12. Pat on August 1, 2011 at 6:31 pm

    “Flambards” was a series on PBS years ago. It was great! Started pre-WW1 and ended post. Took in early aviation, big estates, aristocracy and servants, the whole shebang. It was based on a book but I never found it to read. I definitely enjoyed Downton Abby; can’t wait to see what happens next. “Enchanted April” was wonderful.
    “Jeeves and Wooster” is always fun: both books and DVDs. “The Duchess of Duke Street” was fun; I still remember the episode with the chamber pots being hurled over the fence.

  13. Elizabeth aka Miss Eliza on August 1, 2011 at 6:41 pm

    Oh Leslie, Forsyte Saga, totally!

  14. SusanN on August 1, 2011 at 7:06 pm

    I never watched Flambards on PBS, but was it based on KM Peyton’s children’s series?

  15. Elizabeth aka Miss Eliza on August 1, 2011 at 7:53 pm

    Yes it was!

  16. Amanda on August 1, 2011 at 8:20 pm

    I third the Forsyte Saga recommendations!

    They’re a little different, but highly endorse Anthony Trollope’s Barchester Chronicles. They are a series of six books that take place in small-town England in the 1800s — sort of historical fiction before it was historical. The first is “The Warden,” but they stand alone and could be read in any order. Neat, quirky characters and fun twists.

  17. Amy N. on August 1, 2011 at 8:22 pm

    Gosford Park…sigh. Love, love, love “Remains of the Day” (book and movie). How about the other movie with Emma and Anthony – “Howards End”? I’ve not read the book but loved the movie. The House of Elliot was a PBS series – ?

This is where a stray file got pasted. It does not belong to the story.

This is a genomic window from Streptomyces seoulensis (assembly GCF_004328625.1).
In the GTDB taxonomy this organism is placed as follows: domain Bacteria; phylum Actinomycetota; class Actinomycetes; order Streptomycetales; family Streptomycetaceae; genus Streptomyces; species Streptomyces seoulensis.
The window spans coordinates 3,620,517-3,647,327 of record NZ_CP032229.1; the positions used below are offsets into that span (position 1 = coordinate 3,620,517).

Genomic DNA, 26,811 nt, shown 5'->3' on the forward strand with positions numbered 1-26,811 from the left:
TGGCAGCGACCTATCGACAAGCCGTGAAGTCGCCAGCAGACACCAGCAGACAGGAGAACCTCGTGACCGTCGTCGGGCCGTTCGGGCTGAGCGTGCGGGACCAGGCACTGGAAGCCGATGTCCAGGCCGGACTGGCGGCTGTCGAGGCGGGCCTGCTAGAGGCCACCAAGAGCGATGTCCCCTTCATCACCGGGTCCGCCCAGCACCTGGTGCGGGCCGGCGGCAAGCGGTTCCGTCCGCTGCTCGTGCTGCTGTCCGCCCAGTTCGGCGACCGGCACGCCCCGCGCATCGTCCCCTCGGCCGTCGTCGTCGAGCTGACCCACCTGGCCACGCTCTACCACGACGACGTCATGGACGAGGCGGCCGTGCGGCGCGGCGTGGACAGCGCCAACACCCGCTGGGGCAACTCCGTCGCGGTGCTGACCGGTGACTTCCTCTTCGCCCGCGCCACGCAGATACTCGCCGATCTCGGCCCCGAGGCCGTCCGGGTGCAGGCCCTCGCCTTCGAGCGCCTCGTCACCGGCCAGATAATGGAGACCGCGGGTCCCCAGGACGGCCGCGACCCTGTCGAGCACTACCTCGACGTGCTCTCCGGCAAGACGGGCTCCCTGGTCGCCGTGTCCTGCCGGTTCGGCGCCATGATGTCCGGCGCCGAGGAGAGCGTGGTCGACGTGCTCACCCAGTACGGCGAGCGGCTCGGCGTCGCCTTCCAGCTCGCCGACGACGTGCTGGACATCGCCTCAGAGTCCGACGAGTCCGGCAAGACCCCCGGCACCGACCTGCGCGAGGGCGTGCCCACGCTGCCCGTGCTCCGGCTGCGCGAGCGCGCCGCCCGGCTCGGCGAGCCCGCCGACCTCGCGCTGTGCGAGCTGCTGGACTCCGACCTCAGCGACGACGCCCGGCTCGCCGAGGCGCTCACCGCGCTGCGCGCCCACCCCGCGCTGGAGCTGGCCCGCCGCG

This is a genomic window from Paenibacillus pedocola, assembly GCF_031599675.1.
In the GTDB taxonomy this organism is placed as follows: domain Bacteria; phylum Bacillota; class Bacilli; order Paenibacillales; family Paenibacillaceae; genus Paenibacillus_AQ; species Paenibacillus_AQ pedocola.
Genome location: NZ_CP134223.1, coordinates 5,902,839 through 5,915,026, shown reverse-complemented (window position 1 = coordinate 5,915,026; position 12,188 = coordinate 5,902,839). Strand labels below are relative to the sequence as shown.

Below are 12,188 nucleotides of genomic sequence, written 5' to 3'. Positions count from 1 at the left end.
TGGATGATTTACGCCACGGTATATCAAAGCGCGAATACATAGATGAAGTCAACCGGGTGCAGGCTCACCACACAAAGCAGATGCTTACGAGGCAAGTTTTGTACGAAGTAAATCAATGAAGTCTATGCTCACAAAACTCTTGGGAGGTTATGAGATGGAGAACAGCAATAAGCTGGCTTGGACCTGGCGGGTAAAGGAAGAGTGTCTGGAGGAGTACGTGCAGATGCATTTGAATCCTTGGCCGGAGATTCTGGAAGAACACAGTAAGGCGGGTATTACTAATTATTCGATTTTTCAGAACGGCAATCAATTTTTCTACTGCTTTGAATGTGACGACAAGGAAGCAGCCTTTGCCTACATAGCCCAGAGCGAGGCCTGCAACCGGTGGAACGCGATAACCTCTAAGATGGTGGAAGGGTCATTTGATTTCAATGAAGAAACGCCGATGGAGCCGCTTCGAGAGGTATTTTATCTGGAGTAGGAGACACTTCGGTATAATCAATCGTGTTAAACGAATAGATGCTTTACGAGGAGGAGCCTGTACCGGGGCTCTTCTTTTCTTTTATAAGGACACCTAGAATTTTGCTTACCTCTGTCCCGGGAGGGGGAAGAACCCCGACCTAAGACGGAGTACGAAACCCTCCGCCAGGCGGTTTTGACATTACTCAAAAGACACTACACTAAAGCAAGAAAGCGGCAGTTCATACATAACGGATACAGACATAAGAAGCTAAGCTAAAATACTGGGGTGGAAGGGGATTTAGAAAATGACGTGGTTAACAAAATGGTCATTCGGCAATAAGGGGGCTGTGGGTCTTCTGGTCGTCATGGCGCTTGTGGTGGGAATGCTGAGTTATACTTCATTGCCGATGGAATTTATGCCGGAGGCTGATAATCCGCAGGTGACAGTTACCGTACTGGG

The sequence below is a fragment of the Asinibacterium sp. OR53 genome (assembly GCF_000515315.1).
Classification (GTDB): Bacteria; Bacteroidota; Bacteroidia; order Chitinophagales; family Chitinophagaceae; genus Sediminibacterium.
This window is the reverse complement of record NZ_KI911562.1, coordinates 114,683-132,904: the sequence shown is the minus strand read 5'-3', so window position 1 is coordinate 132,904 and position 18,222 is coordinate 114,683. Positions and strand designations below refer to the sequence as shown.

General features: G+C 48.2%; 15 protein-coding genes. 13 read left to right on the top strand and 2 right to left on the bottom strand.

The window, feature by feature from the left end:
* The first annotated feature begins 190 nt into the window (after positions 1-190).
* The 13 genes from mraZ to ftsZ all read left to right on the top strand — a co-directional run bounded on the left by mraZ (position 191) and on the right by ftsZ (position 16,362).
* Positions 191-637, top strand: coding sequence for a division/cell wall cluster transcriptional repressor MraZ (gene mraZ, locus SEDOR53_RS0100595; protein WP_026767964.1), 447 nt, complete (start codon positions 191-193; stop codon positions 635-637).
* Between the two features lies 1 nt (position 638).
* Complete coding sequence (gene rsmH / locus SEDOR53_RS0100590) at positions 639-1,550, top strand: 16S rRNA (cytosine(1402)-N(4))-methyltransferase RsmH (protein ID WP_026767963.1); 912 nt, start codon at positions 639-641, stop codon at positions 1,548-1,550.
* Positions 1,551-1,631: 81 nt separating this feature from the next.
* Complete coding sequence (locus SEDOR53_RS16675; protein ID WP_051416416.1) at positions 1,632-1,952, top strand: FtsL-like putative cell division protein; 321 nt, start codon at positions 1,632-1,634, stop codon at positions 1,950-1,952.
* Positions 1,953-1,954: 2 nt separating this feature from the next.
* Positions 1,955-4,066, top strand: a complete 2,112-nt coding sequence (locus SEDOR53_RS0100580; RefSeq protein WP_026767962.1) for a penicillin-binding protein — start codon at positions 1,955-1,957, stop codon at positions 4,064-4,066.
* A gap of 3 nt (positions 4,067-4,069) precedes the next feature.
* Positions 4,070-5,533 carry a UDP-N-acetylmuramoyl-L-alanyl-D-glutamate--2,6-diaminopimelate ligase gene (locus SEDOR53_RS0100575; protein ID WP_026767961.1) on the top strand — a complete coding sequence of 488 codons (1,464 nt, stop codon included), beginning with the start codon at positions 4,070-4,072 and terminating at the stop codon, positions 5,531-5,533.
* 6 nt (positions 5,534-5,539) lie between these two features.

18. Elizabeth aka Miss Eliza on August 1, 2011 at 8:44 pm

    Howards End is a magnificant book. As is A Room with a View, Forster’s other great masterpiece.

  19. Tracie on August 1, 2011 at 9:58 pm

    Howard’s End will always have a special place in my heart because I saw it at an arthouse theater in midtown Atlanta and I locked eyes with JULIAN SANDS, who smiled back at me {{{THUD}}}, while I was standing in the lobby waiting for them to let us into the movie. Julian was in town filming Boxing Helena at the time and I guess he had time to kill on a Sunday afternoon. For the record, he was every bit as dishy as George Emerson (one of my big movie crushes) in person. SIGH

  20. Jessica C on August 2, 2011 at 3:27 am

    Love love LOVE Downton Abbey. Can’t wait for the next season! The Barchester Chronicles is also fantastic.

    For another book set in the same period, try The Ladies of Lyndon by Margaret Kennedy – http://www.amazon.com/Ladies-Lyndon-Virago-Modern-Classic/dp/0385272278/ref=sr_1_1?s=books&ie=UTF8&qid=1312270847&sr=1-1

  21. Alexa J on August 2, 2011 at 6:51 am

    Lark Rise to Candleford! It doesn’t have the same upstairs/downstairs conflict, but it does have town/country conflict and some of the strongest female characters I’ve seen on a series. Not to mention Patrick from Coupling. 🙂

  22. Olivia on August 2, 2011 at 6:08 pm

    *Love* Countess Below Stairs–All of Ibbotson’s books are great! They can be a bit formulaic once you’ve read more than one, but I happen to like the formula so I’m happy.

  23. Heather on August 2, 2011 at 9:52 pm

    I loved Downton abyy con not wait for the new series. I loved the Duchess of Duke street. In fact I just finished watching it again. The original Upstairs Downstairs is without comparison. I loved it.
    Cold Comfort Farm is one of my favorites. I saw the movie first. I found it at Blockbuster more years ago than I would like to admit. I had never heard of Stella Gibbons at that point and went out and got the book. I wish more of her stuff was in print, and was easier to find.
    I loved all of these.

  24. Heather on August 2, 2011 at 9:56 pm

    I pretty much love anything on Masterpiece. Sunday night is the only time will without fail have the TV on. Its almost to the point that if the phone rings I don’t answer or I am very tempted to answer it, “This better be good.”